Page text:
Theories of the Universe: Recapping Relativity

Recapping Relativity

We've now covered the relative nature of five things: motion, time, space, energy, and mass. Let's just summarize what we know about this before moving on to Einstein's theory of general relativity. To begin with, everything looks different from different points of view. If some people are moving past you close to the speed of light, they seem to get very massive. They however, will not feel themselves getting more massive. They will see you getting massive.


It's interesting to extend Einstein's idea of a “proper” view to other areas. From a cultural perspective it's often the case that whatever we do is proper and normal and whatever “they” do appears peculiar and weird. Have you ever met a parent who thought anyone but himself or herself knew the “proper” way of raising children? Even national populations consider their political ideas as normal and proper, while other nations aren't quite at the same level. You can tie this all into our previous discussion of truth from “Evolution vs. Creationism.”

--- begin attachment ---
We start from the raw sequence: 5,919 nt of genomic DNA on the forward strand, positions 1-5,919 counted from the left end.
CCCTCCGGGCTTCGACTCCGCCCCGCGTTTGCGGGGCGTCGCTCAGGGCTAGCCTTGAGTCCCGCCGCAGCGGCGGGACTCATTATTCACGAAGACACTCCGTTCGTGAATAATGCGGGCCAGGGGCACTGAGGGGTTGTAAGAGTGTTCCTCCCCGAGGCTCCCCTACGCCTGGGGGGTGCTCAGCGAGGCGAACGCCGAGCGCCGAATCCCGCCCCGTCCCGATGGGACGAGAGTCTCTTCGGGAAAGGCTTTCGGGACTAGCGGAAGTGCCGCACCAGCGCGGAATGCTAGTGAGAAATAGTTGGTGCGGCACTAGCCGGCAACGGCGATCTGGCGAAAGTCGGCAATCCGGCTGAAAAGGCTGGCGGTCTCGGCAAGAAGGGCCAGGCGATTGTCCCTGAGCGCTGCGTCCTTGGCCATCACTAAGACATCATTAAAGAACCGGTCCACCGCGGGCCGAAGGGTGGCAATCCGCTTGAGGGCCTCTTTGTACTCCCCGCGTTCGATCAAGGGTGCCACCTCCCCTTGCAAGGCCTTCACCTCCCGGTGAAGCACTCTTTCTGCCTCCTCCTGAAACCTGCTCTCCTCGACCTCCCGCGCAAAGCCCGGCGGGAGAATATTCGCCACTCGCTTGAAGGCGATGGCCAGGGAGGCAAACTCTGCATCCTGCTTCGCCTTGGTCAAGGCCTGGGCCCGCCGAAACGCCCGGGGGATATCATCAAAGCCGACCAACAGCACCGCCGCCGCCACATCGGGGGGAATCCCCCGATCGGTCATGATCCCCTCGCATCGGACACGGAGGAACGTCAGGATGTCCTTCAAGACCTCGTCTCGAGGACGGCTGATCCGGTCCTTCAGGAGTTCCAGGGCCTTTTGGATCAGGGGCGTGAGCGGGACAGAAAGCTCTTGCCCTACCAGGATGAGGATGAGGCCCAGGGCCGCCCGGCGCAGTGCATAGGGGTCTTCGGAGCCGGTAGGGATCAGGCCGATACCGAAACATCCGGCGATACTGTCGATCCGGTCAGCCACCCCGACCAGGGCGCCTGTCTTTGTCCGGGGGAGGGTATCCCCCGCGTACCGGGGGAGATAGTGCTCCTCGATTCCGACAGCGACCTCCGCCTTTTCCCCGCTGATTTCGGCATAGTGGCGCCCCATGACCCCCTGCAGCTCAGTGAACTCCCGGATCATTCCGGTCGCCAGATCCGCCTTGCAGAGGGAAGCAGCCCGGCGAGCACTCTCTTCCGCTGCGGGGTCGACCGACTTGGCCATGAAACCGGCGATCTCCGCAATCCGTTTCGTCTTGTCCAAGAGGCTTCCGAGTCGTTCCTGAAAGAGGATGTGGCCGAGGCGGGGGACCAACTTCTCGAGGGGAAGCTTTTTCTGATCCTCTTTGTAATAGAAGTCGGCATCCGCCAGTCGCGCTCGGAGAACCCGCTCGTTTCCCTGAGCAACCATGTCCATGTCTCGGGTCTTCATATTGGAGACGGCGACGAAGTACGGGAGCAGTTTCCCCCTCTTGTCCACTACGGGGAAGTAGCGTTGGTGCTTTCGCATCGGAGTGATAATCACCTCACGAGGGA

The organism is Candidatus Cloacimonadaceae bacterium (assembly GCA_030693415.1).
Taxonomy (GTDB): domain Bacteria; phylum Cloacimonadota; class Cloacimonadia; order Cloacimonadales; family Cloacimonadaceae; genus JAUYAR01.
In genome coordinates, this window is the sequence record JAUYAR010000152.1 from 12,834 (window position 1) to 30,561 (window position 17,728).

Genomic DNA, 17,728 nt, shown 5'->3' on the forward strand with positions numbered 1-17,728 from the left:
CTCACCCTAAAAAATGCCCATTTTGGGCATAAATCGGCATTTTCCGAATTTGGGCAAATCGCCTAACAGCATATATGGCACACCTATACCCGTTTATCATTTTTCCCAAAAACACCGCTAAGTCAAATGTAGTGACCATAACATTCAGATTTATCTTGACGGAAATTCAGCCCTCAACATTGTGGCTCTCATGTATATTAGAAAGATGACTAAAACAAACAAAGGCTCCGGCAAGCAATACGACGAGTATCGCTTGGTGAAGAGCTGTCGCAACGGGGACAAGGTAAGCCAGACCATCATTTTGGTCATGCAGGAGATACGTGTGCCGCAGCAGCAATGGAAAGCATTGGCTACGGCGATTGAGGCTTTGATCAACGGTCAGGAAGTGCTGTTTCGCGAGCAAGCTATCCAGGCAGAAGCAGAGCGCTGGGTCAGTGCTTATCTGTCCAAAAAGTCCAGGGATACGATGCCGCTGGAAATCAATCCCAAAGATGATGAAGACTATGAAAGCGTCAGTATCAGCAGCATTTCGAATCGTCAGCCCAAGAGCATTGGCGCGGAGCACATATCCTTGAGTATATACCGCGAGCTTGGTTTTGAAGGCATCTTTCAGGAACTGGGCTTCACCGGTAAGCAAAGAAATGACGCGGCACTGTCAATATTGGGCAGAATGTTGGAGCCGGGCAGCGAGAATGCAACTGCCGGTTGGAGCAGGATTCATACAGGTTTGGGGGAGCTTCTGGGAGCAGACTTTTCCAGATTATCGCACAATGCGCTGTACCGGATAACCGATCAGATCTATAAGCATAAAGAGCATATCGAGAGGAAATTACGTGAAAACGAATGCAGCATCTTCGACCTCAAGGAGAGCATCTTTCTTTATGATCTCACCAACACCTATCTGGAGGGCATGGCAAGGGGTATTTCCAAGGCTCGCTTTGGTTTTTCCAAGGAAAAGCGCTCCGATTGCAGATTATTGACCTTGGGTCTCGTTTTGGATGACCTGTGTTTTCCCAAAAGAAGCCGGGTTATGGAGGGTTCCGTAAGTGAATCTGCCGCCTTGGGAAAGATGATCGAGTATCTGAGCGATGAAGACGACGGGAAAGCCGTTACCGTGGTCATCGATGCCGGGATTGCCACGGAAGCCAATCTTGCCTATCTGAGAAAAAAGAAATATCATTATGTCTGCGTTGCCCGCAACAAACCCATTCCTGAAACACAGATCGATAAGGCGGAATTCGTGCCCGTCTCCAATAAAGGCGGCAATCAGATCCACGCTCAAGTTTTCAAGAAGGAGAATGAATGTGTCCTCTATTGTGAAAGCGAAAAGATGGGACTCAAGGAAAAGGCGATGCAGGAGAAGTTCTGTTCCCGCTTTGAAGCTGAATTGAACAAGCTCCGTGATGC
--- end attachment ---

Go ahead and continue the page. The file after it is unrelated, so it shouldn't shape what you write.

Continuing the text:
Objects, people, planets, and stars—anything that moves very fast in relation to you—appear to get more massive. The increase in mass is based on motion: the greater the speed, the greater the increase in mass. But motion, as Galileo observed, is relative. A clear perspective about who is moving and who is not depends on your frame of reference, your point of view. So a judgment about how massive something is must also depend on your point of view. And what holds for mass must also hold for energy. If the energy of motion at high speeds can be converted into matter and vice versa, then it's clear that how much energy you have depends on how much motion there is. So energy in this sense is relative, too.

​ The Einstein Turm astrophysical observatory ​
Einstein Turm astrophysical observatory in Potsdam, Germany

This same understanding also applies to time and space. Travel at speeds nearing the speed of light cause your clock ticks to tick more slowly and your space to contract. But these effects are necessarily relative to something else. For example, if a friend of yours stays home while you whiz off on a quick trip around the galaxy, you may return to earth still relatively young (of course, that all depends on how old you are when you leave) years after your friend has died of old age. But you stay young only relative to your friend and the rest of your family at home. According to your internal biological clock, or wristwatch, or any other timekeeping apparatus, time flows as always. You can't tell that time has slowed down for you, because your entire frame of reference is running slower; your heart rate has slowed down, your breathing slower, all bodily functions are operating at a reduced pace. Even atomic clocks would run slower.

Universal Constants